Celebration's residents have tangled with Disney before, most recently over a decision to build a new high school in the development. But that pales next to the looming hotel fight, residents say.

Together, the disputes signal more than a mere change of plans. They herald Celebration's continuing evolution from a controlled Disney creation to something that more closely resembles the outside world.

"All of a sudden we were no longer an amusement park; we became a town," said Floyd McCollum, an architect who moved to Celebration in 1998, recalling the high school debate. "We had people here who weren't going to take (the company line), "This is how it will be.' (Disney) had people questioning things."

In that sense, Celebration has become what Disney planners promised years ago: "A real town."

The evolution is apparent on an Internet discussion site known as "The Xone," where Celebration residents grouse about Disney's controlling hand, quarrel about neighborhood issues and poke fun at each other in ways that sometimes get personal.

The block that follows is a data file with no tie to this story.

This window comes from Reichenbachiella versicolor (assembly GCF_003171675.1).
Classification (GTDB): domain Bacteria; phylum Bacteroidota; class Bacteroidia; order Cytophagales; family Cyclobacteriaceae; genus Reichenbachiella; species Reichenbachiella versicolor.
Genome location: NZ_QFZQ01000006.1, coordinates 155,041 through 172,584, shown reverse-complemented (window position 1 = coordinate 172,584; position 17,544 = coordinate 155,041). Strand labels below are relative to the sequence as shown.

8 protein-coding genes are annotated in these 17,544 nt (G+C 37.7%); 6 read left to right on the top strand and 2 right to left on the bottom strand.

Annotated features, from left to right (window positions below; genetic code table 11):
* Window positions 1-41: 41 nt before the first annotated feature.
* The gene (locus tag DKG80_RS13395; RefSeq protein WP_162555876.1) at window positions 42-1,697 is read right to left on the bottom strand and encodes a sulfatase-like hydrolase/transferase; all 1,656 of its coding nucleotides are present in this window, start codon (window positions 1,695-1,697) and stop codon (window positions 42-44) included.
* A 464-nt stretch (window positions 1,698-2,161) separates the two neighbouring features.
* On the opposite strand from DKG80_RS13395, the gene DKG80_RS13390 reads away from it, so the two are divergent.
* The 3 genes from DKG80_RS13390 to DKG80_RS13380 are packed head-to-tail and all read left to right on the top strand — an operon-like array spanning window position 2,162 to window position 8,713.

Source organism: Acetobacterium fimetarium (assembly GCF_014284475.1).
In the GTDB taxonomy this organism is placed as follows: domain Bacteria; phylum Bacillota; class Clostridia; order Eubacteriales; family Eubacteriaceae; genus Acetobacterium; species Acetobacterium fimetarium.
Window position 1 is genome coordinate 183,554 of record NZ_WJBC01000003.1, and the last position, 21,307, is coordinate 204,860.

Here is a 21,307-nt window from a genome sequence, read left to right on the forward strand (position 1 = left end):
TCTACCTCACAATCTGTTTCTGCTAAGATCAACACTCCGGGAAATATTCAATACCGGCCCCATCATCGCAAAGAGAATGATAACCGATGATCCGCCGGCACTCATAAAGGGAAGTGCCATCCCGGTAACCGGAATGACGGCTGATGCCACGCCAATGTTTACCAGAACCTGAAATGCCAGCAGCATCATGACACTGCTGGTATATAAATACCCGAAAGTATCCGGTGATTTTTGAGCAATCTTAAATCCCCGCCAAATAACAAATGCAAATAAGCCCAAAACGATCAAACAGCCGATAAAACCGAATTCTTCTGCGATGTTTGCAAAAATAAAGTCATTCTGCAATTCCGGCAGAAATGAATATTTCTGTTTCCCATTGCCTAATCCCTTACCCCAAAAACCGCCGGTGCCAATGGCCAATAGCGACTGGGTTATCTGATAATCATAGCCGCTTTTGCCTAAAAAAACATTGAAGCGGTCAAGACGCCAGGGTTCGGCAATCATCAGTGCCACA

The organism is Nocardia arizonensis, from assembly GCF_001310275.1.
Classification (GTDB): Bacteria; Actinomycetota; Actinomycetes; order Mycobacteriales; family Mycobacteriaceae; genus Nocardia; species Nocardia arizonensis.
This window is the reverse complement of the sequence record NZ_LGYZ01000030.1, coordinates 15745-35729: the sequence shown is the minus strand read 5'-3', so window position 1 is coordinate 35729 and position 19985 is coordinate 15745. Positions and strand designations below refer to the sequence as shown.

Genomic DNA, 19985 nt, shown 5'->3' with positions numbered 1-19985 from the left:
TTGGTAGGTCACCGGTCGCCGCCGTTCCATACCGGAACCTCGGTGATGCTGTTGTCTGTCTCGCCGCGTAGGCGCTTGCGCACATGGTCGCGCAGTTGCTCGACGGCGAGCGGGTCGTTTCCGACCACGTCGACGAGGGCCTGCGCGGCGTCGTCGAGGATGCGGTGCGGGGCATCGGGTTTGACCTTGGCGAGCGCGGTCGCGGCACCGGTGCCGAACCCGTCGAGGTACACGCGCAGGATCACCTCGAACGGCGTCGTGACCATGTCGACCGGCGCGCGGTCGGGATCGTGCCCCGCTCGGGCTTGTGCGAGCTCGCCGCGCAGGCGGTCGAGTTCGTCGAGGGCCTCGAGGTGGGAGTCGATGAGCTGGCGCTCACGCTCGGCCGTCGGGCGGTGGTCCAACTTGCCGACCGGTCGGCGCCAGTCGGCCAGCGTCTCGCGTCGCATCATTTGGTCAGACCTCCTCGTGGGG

Some postings have portrayed Owens and other "patriots" as complainers who are upsetting the Celebration way of life. An anonymous poster questioned their level of support and urged them to move if they didn't like the place.

"Even the heated discussion about small things encouraged us about the quality of the people in Celebration," said Scott Almond, 33, a North Carolina transplant who moved to the town in 2000 after finding the rest of Florida "completely nauseating."

"These people were active," he said. "These people were vocal, these people were really thinking about what was going on in the town, and everything was getting scrutinized."

In April, when Almond found out about the added hotel rooms from a Disney newsletter, "I just could not believe it," he said. "A thousand hotel rooms. It's so absurd."

Last week, as Owens began to organize an anti-hotels petition drive, support among Celebration's small population was hard to gauge.